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To the Point The Importance of Needle Choice

An informative discussion on sewing machine needles. Explains the differences in needles so you can make an informed choice when machine quilting. Great tips.

Choosing the correct needle plays a big role in machine quilting. All too often problems like thread breakage, skipped stitches, bad tension and such, are simply the result of selecting the incorrect needle for the quilting job at hand. A bit of knowledge about needles can save a lot of strife.

At first glance, a needle appears to be a sharp thing with a hole in it for the thread. Look closer and you will see that a needle is made of much more:

• The shank is the part that goes into the machine,

• The shaft is how thick the needle is,

• There is a scarf which is a little indent in the back of the needle where the stitch is formed,

• The groove on the front hugs or protects the thread as it goes through fabric (or quilt).

Needle sizes range from 60/8, which is very fine up to 120/19, which is large and heavy duty. Remember, the lower the number the smaller the eye and the finer the needle and the higher the number the larger the eye and the thicker the needle.

Before making your needle choice you need to take into account what thread you will use (is it thick, thin, rough or smooth) and then what the needle will be pushing through (weight and type of fabric, appliqu?).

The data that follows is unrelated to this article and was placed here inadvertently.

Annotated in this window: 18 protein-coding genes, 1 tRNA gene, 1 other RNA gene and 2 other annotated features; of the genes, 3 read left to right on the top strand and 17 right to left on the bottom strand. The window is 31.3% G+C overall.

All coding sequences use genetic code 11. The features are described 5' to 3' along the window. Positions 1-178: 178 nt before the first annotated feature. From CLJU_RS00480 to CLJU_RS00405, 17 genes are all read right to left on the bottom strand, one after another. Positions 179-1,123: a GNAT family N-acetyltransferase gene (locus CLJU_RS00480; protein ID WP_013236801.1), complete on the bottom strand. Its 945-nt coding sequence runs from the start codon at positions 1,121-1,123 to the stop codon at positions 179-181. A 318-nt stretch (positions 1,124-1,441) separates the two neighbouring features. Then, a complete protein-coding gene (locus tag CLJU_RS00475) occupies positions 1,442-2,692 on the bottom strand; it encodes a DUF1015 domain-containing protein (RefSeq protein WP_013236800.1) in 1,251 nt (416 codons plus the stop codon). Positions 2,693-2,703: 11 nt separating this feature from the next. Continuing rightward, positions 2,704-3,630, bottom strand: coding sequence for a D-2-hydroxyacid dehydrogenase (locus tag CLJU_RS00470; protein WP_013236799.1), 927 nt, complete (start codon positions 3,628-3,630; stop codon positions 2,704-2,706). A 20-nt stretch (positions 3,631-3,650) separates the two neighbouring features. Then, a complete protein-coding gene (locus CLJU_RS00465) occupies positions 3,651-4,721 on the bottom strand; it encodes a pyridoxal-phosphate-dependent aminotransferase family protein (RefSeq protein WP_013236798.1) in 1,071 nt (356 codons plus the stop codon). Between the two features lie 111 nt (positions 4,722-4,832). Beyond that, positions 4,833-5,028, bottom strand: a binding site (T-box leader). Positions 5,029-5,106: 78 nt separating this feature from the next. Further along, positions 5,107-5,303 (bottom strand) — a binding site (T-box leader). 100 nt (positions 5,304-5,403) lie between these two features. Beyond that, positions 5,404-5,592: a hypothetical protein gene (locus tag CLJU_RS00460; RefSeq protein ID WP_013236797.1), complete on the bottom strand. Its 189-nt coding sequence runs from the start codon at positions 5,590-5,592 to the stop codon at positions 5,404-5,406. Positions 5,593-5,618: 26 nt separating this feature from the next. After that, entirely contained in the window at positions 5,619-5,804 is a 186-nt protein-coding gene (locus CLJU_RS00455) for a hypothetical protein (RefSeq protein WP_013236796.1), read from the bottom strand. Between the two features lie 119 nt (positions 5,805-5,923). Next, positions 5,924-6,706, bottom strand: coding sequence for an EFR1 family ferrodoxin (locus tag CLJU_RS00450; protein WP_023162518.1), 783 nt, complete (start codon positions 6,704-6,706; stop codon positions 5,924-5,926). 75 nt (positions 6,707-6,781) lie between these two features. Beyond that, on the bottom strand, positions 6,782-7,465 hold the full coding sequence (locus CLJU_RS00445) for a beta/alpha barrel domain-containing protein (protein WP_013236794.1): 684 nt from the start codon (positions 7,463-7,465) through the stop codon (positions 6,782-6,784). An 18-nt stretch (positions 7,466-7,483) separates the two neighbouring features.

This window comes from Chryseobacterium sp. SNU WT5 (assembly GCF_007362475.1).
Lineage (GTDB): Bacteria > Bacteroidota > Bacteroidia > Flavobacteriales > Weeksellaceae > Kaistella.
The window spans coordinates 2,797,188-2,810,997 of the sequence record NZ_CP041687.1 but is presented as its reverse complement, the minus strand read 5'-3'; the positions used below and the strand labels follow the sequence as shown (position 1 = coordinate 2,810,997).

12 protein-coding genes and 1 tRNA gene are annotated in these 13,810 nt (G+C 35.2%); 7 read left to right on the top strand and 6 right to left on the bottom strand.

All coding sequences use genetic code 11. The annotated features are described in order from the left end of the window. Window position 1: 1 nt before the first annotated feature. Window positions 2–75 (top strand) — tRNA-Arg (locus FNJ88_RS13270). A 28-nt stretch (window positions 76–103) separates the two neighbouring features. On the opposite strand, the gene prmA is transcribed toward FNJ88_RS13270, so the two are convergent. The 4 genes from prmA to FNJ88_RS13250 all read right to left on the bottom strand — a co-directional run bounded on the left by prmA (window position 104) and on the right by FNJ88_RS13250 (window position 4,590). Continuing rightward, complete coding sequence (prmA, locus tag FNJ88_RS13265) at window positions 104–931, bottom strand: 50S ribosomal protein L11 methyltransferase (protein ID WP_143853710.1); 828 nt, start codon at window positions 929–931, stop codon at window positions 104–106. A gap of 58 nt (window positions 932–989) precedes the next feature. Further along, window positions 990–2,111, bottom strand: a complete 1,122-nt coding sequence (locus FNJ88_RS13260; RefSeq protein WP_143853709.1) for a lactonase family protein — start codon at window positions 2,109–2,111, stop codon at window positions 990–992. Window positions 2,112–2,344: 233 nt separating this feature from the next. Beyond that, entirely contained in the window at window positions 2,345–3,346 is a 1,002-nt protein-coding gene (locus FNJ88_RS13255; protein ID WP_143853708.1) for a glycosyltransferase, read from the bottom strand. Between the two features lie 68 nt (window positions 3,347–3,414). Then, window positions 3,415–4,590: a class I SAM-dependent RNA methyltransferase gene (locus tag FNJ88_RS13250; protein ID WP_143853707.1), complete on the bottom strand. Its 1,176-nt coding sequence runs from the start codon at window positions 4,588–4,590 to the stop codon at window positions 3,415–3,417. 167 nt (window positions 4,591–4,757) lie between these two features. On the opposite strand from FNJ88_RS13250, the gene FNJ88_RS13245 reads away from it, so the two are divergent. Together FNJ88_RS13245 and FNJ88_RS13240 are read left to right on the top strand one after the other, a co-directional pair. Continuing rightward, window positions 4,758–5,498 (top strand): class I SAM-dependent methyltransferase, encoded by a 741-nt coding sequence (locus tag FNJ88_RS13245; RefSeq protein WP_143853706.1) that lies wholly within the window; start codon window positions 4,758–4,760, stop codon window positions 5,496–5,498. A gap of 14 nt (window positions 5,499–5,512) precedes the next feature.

If you have difficulties when machine quilting consider the following needle suggestions:

Quilting needles have a very thin point and are the best choice for general quilting.

Jeans/Denim needles are very strong needles with a very stiff shaft (for strength), a very sharp point and a slim eye. This needle is a good choice if you will be quilting through something very thick and/or appliqu? pieces that have used Vliesofix to bond them to the quilt top.

Embroidery needles work with embroidery threads (i.e. rayon threads, etc.) The needle has a large eye and a specially designed scarf for these very threads.

Metafil / Metallica needles are meant for metallic threads. Choose this needle if your thread has a rough texture. Does the texture of the thread feel lumpy or bumpy? If so this needle type is the ideal choice as the eye is very large and is Teflon-coated to stop friction.

Topstitch needles are perfect for the heavier weight threads and when all else fails! This needle is extra sharp, the eye is very long and the front groove is deep. Having a very long eye means that the needle shaft is not necessarily thick and therefore does not put large holes in the quilt.

If your quilting stitches don’t have a quality look about them or you have breakage, skipped stitches, tension problems, etc – it might be as simple as changing the needle you use!

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